In Part One, we discussed the fact that executives do not value future payments that introduce risk and/or volatility to their remuneration – they would prefer to receive a higher basic pay now and, in any case, because of hyperbolic discounting, ascribe an outrageously low value to future possible incentive payments.
Given the above, one could safely assume that executives would dislike LTI? You would be wrong. In various surveys, over 50% of executives state that an LTI is an effective incentive and 66% stated that they valued the opportunity to participate in the scheme.
LTI’s have always been proposed as the ideal vehicle to address Agency Theory. These proposals and encouragement are coming from – coercive influences (regulators), copy-cat influences (everyone else is doing it) and best-practice influences (consultants/ advisors encouraging companies to do it). Concomitantly, one does need to examine whether the science is aligned with, and justifies these reasons given that copy-cat and best-practice influences are poor reasons for introducing an LTI.
Deferral of any reward is always espoused as best practice to align the interests of all stakeholder’s interest, which in turn will result in long term sustainable value creation. In Part One we demonstrated that hyperbolic discounting challenges this conventional wisdom.
Agency Theory states that by bridging the divide between the executive and the company, this will ensure that both are working towards a common goal and the implication is that both will strive to increase the long-term value of the company. Agency Theory further assumes that agents are rationale, risk averse and therefore effort and motivation are highly correlated.
Alexander Pepper and Julie Gore have explored the impact of Agency Theory on incentives in great depth and their seminal work is insightful reading- “Behavioral Agency Theory: new Foundation for Theorizing about Executive Compensation”.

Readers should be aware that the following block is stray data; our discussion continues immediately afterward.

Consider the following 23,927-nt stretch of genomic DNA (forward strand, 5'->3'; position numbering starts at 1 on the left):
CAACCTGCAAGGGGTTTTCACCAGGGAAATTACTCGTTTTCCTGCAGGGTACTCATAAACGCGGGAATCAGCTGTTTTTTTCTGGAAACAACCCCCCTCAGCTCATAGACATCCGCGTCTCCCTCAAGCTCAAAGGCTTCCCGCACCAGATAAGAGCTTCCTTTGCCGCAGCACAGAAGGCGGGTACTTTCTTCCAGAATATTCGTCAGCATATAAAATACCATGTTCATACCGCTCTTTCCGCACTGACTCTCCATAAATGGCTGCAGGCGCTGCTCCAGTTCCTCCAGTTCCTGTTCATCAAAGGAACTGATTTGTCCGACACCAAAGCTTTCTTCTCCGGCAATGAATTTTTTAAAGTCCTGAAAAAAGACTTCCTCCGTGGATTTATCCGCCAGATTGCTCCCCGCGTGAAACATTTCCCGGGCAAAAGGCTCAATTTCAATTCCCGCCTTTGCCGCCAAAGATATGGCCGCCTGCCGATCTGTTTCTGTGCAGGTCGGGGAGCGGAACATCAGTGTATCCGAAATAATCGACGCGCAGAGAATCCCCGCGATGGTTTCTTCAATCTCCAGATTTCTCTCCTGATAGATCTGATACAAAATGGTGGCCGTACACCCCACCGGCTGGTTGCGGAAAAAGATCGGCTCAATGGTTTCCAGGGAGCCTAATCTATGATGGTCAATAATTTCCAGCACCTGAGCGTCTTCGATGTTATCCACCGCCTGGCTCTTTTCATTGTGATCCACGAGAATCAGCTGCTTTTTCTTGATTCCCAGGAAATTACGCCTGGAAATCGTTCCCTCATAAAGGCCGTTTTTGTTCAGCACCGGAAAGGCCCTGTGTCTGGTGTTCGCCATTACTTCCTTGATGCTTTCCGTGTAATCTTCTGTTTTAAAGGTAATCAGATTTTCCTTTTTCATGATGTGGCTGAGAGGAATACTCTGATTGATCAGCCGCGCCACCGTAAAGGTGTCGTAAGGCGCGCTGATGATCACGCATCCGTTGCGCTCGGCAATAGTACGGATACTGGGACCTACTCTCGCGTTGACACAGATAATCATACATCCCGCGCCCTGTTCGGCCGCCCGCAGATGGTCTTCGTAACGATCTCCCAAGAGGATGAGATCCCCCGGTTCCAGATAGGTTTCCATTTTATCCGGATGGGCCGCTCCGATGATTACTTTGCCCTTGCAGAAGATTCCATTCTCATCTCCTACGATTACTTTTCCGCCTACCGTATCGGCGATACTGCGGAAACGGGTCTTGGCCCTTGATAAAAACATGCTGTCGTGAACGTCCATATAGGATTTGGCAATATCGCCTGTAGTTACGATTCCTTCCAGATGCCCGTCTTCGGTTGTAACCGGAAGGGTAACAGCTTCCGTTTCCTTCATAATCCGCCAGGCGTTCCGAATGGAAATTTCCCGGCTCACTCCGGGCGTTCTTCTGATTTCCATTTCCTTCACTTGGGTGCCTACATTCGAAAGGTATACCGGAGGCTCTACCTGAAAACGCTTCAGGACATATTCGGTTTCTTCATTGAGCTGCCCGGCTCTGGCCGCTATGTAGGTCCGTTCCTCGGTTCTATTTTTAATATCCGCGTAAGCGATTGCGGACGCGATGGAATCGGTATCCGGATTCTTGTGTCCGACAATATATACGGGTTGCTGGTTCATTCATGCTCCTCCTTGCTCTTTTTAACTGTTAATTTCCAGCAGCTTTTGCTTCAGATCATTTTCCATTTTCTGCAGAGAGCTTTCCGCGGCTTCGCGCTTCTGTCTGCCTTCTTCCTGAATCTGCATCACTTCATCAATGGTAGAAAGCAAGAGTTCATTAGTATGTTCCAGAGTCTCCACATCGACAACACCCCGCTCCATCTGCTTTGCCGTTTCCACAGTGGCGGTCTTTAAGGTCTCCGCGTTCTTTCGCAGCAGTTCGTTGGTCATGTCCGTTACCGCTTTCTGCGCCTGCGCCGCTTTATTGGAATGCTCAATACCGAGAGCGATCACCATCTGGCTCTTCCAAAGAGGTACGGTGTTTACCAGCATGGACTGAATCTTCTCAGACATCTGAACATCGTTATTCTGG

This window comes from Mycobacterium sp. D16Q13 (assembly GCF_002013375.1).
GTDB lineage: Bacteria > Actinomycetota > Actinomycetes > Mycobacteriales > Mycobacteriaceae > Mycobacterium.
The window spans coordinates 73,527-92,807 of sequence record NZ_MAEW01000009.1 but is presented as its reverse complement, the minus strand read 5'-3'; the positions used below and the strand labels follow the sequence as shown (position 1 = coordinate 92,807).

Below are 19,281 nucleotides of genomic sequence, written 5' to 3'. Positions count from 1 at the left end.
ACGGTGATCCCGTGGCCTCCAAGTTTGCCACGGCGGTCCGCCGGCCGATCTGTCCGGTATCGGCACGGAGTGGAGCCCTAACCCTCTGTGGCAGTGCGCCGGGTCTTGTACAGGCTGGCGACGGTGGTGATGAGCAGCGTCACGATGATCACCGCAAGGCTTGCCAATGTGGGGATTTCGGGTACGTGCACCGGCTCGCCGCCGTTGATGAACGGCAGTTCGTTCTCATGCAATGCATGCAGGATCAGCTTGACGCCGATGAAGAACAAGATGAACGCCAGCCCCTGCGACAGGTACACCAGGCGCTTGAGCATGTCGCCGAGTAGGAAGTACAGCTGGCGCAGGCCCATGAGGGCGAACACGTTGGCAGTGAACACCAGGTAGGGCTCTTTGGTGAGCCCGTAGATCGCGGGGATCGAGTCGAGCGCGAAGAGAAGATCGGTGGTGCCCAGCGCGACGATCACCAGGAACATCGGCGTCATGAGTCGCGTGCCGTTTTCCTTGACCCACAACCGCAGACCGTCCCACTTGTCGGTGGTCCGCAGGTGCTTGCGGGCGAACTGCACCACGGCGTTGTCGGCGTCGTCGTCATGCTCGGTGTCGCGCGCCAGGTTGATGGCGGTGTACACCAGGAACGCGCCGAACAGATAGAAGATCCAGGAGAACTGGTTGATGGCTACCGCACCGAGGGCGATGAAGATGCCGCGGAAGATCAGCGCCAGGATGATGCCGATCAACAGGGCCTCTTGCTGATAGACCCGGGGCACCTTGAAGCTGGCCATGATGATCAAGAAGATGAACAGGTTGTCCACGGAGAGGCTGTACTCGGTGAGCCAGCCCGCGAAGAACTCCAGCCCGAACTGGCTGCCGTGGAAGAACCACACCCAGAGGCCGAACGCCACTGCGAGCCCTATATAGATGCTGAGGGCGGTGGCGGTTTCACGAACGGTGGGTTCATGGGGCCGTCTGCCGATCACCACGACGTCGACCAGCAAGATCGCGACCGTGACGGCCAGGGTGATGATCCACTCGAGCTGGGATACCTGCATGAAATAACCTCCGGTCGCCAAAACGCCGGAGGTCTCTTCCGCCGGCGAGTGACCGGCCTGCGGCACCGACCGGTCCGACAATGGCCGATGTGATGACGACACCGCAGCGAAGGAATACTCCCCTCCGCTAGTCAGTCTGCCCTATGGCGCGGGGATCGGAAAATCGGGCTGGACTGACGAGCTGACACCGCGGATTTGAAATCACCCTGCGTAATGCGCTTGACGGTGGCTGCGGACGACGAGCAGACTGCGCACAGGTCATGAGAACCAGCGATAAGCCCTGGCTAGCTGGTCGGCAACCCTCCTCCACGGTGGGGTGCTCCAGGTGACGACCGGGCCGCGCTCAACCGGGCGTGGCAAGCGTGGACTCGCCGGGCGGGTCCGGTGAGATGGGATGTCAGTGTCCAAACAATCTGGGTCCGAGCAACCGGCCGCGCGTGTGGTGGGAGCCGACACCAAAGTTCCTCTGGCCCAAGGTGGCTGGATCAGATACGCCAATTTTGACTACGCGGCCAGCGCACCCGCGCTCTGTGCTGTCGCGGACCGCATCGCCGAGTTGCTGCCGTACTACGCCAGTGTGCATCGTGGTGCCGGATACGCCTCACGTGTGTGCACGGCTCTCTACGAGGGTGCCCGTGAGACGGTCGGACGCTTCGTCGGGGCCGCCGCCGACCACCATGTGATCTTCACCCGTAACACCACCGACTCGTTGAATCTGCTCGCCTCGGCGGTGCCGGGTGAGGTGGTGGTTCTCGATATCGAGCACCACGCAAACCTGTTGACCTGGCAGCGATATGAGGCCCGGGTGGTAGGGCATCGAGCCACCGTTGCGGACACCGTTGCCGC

Of great concern is that various studies have however shown that there is LITTLE correlation between LTI schemes which are designed on the agency methodology and/or which incorporate the agency philosophy, and the share price. If shareholders do not receive the benefit of a higher share price, why have an LTI at all?
Let’s confront the brutal facts. Risk aversion, geographic influences, hyperbolic discounting, low correlation to the share price and the perceived lower value attributed to future rewards, would lead one to question why an LTI should be introduced in the first place. However, one does need to be pragmatic and recognise that regulators, proxy voting companies and shareholders do advocate that a significant portion of an executive’s remuneration should be long term.
Given this, one needs to incorporate the findings of behavioral psychology into the design of the LTI. Some tips from the research would include inter alia:
Eisenhardt’s research found that: Where the contract between agent and principal is outcome based, the agent will behave in the interest of the principal. This is important information when designing LTI – the performance objectives must be outcome based or have some sort of performance condition attached to the vesting; and
The LTI design must attempt to encourage Agency Theory, but cognizance must also be taken of the Upper Echelons Theory. This theory states that Agency Theory works best where the agent has the ability (necessary knowledge, skill, and aptitude), motivation (intrinsic and extrinsic) and the right opportunities (the necessary work structures and business environment). Normally only executives or senior managers have all three and can influence the company’s performance by defining, contributing to and executing the strategy. Given this, LTI schemes should in general, be the preserve of executives or senior management and not all-inclusive.
In Part 3 we will concentrate on the impact of behavioral psychology on STI.
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